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Rupert Murdoch

Photo by dfarber/ CC BY-NC 2.0

Reprinted with permission from MediaMatters

Fox News founder Rupert Murdoch is reportedly "disgusted" by President Donald Trump's failed handling of the novel coronavirus that causes COVID-19. He and his son Lachlan Murdoch, who currently oversees the network, are also partly responsible for it.

Murdoch has complained to confidants that Trump "is not listening to advice about how best to handle the pandemic" which is "creating a never-ending crisis for his administration," according to a Thursday account from The Daily Beast.


It's true that Trump has ignored the counsel of experts throughout his failed handling of the pandemic, and the result has been a calamitous death toll from an unsuppressed pandemic with no end in sight. But the advice Trump took instead came from Murdoch employees at Fox.

Trump is obsessed with Fox and treats its right-wing personalities as his closest advisers. The hours of Fox programming he watches each day shape his worldview. His administration's policies are informed by what the network's hosts tell him, both through his television and in private conversations.

The coronavirus has proved no different. Virtually every presidential action on the pandemic has reflected Fox's malign influence.

Fox told Trump that the virus was nothing to worry about -- just another "hoax" by journalists and Democrats who wanted to destroy him -- so he downplayed and ignored it for crucial weeks as it spread through the country.

Fox told Trump that unproven antimalarial drugs were a miracle cure for COVID-19, and he put them at the center of his administration's therapeutic push. The federal government has stockpiled tens of millions of doses of a drug that is apparently ineffective in stopping the virus.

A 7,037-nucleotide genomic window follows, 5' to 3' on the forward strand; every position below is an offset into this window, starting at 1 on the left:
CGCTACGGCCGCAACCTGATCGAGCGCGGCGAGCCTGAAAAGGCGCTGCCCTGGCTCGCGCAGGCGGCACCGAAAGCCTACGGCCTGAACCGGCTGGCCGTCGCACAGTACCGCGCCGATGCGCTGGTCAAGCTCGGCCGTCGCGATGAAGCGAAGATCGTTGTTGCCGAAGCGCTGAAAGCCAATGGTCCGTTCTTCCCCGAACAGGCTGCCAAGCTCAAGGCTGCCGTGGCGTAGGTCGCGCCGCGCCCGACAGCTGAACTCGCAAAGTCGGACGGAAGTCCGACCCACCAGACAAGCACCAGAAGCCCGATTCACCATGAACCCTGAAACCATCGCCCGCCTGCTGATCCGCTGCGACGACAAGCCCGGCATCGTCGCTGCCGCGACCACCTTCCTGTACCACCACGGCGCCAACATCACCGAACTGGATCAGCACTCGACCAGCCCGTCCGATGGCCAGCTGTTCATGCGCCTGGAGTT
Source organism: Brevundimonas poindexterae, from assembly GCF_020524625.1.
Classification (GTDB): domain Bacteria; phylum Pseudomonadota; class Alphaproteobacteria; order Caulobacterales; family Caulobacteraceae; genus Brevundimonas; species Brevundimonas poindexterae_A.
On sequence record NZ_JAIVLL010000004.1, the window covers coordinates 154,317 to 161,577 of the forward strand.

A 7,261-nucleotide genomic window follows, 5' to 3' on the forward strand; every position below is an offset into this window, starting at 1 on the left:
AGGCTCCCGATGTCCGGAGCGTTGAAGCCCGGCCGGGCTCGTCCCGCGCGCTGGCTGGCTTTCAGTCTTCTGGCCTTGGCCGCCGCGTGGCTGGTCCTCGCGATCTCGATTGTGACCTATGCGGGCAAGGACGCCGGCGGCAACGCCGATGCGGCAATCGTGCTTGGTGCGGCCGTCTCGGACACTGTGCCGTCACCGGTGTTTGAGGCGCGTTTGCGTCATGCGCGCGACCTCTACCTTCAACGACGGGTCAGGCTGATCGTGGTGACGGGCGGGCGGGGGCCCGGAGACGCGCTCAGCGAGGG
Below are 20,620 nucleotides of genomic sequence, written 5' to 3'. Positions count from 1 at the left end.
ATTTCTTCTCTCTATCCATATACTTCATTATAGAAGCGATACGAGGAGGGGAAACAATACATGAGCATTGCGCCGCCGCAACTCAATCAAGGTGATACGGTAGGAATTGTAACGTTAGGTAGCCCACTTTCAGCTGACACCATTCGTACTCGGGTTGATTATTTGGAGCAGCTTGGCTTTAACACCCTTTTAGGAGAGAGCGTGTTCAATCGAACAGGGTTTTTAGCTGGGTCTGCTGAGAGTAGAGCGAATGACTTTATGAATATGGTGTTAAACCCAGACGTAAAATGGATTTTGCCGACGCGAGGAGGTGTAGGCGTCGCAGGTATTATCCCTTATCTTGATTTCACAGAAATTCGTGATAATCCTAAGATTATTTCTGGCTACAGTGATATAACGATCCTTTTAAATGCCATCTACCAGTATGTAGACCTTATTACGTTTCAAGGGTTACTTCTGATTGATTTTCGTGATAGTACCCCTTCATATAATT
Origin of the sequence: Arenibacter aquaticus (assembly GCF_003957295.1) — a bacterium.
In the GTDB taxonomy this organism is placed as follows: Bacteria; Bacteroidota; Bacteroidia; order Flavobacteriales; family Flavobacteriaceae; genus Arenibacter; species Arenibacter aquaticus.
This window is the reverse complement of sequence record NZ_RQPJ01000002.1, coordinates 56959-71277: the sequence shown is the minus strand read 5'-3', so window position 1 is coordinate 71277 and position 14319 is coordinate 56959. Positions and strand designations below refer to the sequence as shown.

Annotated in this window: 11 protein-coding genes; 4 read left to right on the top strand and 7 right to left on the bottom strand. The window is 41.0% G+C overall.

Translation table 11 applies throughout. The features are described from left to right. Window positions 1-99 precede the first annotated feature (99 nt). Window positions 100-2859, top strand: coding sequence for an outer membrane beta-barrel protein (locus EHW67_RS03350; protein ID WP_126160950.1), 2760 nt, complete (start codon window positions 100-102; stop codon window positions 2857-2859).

Fox told Trump that face masks were both ineffective at preventing the spread of the coronavirus and a sign of Democratic authoritarianism, and he scorned them. Masks became a culture war issue that divided the parties, rather than a vital tool.

Fox told Trump to prioritize "reopening" the economy over stopping the spread of the virus and he obliged them. Seven months later, the virus is still not contained, and the economy is still faltering.

Fox told Trump that Scott Atlas, a radiologist and conservative think-tanker who regularly appeared on the network to downplay the virus, was a credible expert, so he hired Atlas as a White House coronavirus adviser. The administration's policy "is increasingly being shaped" by Atlas, who has championed a "herd immunity" approach that experts say could lead to a catastrophic death toll.

The Murdochs elected a president who would dance to their network's tune, and now Rupert is "disgusted" that it hasn't worked out.

All of this was predictable, and I know that because I predicted it.

"A significant number of Americans are likely to die -- prematurely and unnecessarily -- because Trump is taking advice from Fox News," I warned on March 9, when the recorded count of COVID-19 cases in the U.S. was only 500 and the network was telling the president it was nothing to worry about.

Two weeks later, with the death toll still numbered in the hundreds and the president following Fox personalities by praising the coronavirus-fighting properties of antimalarial drugs and pushing to swiftly end business closures, I wrote that the network "needs to get its hosts under control -- or take them off the air."

"If Fox does neither, the network's leaders will bear partial responsibility for the calamitous death toll that is likely to ensue," I warned. "Fox's executives need to act -- if they don't, the results could be catastrophic."

Rupert and Lachlan Murdoch made their decision. They chose money and ideology over responsibility. And a lot of Americans are dead because of it.

Gov. Mike DeWine

Photo from @GovMikeDeWine/ Twitter

Reprinted with permission from DailyKos

Citizen's arrests are all the rage among right-wing extremists these days, it seems. Barely two weeks after 14 Michigan militiamen were arrested as part of a plot to kidnap Democratic Gov. Gretchen Whitmer under the rubric of a "constitutionalist" fantasy, a similar plot to make a "citizen's arrest" of Ohio's Republican Gov. Mike DeWine—accused similarly of "tyranny" by imposing coronavirus-related health measures—bubbled to the surface this week.

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